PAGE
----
So how do you know if you have a problem? And how hot is too hot? The UK’s Workplace (health, safety and welfare) regulations doesn’t establish a maximum workplace temperature, merely that it should be “reasonable”, but that is of course subjective. Well of course the HSE has produced an excellent micro site on the thermal environment and here you can find a very helpful “Heat Stress Checklist” which can help you to assess and manage the risks. It considers the impact of the main parameters that contribute to heat stress – air temperature, radiant temperature, air velocity, humidity, clothing and work rate. For each there are subjective descriptions used to assess the potential to contribute to heat stress, and these are combined in an assessment grid on the last page which indicates whether there is a risk of heat stress, or whether physiological monitoring is required.
Heat Stress Indices
NEBOSH diploma graduates may remember something in the dim and distant past about heat stress indices, and the methods of measuring the thermal environment using wet bulbs, dry bulbs, whirling hygrometers and other such devices that we imagine are only to be considered around exam time. However more and more organisations are using standardised heat stress indices such as ISO 7730 together with the fabled “wet bulb globe thermometer” (it really does exist outside of NEBOSH land!) in order to measure the parameters mentioned above. This can be used to assess conditions indoors and outdoors and also considers how well acclimatised workers are, the airflow and their work rate.
If you can’t stand the heat, get out of the kitchen – literally!
Controls can then be implemented to reduce the risk. Breaks in a cool environment with cooling drinks will help, as will reduced work rate, changed work hours to avoid the hottest parts of the day, portable cooling devices, chilled jackets, lighter weight work wear. There are a myriad of options that can be considered and recorded in the assessment, and whilst it unlikely to be a “perfect” solution in my experience the goodwill generated by assessing, listening and trying will be as valuable as the improvements.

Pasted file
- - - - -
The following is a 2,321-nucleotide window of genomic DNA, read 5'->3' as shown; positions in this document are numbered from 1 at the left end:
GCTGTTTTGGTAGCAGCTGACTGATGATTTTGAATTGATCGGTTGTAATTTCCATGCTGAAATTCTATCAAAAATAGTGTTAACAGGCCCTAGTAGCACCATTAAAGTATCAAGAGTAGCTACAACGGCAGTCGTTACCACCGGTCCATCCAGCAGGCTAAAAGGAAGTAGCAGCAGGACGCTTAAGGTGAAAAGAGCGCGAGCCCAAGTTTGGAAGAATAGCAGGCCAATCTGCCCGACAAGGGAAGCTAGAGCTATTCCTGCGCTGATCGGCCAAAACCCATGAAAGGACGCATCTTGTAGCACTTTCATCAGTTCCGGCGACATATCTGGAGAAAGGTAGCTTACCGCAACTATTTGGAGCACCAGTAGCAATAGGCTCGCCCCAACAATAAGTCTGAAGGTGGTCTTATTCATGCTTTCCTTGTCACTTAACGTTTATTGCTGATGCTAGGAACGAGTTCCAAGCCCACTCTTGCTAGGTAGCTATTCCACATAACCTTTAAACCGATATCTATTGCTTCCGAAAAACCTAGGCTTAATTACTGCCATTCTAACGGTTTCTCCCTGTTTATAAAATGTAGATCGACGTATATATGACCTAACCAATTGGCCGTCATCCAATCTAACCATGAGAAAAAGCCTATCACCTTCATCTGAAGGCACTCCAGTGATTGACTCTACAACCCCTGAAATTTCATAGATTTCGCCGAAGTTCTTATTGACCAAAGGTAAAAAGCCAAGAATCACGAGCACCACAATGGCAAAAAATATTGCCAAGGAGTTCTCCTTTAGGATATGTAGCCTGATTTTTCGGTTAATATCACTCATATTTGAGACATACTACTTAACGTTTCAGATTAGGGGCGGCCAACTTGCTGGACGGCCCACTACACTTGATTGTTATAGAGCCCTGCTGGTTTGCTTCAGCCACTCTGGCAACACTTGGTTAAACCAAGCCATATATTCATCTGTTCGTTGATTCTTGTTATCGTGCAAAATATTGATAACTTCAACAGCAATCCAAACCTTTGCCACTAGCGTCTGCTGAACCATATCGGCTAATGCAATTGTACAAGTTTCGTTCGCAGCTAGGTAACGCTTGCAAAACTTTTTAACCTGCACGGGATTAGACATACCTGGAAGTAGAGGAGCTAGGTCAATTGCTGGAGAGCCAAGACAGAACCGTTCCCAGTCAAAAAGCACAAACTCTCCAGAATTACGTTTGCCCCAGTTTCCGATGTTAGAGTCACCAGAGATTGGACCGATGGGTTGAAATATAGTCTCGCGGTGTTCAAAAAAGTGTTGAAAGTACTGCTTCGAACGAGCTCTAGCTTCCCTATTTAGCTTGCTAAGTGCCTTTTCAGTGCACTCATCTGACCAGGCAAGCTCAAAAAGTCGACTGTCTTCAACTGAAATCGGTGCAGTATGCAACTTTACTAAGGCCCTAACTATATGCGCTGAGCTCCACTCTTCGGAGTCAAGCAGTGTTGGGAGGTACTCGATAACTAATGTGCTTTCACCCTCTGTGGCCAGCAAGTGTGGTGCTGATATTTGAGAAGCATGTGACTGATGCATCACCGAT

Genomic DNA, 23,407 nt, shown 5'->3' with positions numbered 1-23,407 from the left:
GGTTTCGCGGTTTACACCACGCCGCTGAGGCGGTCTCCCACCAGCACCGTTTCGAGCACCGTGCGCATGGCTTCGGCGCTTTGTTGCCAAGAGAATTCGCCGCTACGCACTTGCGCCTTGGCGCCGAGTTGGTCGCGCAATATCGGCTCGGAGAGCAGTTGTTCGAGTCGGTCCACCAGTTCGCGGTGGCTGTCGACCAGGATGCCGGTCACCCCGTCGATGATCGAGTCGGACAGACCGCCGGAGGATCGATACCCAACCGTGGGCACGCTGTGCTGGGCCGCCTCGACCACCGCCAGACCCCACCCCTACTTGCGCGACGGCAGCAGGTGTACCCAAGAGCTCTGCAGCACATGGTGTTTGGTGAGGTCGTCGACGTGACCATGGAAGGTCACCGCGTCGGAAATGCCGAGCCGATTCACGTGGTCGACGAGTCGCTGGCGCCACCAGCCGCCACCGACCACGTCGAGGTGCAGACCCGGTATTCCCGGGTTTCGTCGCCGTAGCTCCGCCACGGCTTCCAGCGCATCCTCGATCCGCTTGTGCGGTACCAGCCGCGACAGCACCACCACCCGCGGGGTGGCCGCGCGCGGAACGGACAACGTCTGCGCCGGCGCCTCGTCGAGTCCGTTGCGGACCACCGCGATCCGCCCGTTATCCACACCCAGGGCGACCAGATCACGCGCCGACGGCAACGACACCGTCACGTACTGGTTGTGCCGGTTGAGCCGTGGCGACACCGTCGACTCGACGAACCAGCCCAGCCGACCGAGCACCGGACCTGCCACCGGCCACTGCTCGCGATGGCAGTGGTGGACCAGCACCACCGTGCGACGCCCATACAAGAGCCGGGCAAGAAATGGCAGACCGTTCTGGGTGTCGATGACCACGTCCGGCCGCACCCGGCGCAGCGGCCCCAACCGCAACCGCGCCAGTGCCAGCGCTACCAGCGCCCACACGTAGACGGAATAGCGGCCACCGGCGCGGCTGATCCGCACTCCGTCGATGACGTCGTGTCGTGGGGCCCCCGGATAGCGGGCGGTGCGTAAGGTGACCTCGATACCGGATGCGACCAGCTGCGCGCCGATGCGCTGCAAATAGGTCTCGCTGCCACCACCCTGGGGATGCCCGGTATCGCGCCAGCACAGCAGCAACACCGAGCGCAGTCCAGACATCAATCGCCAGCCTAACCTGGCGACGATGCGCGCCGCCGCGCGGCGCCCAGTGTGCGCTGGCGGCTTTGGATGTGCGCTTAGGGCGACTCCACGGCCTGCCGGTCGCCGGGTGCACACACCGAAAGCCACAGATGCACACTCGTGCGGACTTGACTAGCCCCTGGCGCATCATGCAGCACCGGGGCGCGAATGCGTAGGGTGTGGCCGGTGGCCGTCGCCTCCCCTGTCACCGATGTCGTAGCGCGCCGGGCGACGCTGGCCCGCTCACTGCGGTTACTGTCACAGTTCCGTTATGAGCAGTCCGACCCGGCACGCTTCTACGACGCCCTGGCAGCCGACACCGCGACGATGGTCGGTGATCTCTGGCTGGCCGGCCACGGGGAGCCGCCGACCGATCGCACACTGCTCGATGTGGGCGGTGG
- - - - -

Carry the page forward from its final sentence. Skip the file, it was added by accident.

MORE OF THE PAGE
The impact of weather conditions
I started by being almost flippant about the weather – but please don’t forget that this could contribute significantly to heat stress in the workplace. Your workplace could be a factory or a foundry in which case you may well be acclimatised, but it could equally be a beach, farm, forest or a palace courtyard, and the weather may be more or less important accordingly, and people shouldn’t be fainting with the heat at work whatever their role. Tragically we have in the past failed to assess the impact of weather conditions and deaths have occurred – in 2013 three SAS reservists died when they were on a 16 mile selection march carrying heavy (27Kg) packs one of the hottest days of the year. Brecon Beacons SAS deaths: Failings were ‘serious and widespread’ – BBC News. The heat stress indices can be used to assess conditions on the day to determine what controls are necessary, and after all saying “not today” is often an option.
Outside of the workplace
What about sporting events and training activities? Can we use the lessons from the workplace to assist with decision making? As a keen triathlete and runner (load of enthusiasm, zero talent) I see the lengths that event organisers go to in order to manage issues posed by high (and low) temperatures. I’ve seen cold swims shortened, additional water stations added on hot days. I’ve had the joy of a wet sponge on the neck on a toasty marathon and seen warm tents ready for anyone who needed assistance out in the wilds of Northumberland.
Good event organisers think about the thermal environment and keep the participants safe. Goodness at the world cup they air conditioned football pitches! However when the Sheffield Half Marathon was cancelled in 2014 as there was no water delivered for the aid stations for the 4000 runners on a warm day people criticised the decision. This included the former local MP and sports minister who, of course, blamed health and safety Former minister criticises ‘risk averse’ sport culture – BBC News. Taking risk based decisions to ensure the safety of people is not the same as being “risk averse”, it’s being risk aware. There will always be people who say “it’s all health and safety gone mad” and that annoys me for a moment but then I remember, it’s not them we do this for, it’s for the people they are putting at risk.
RRC Lead Tutor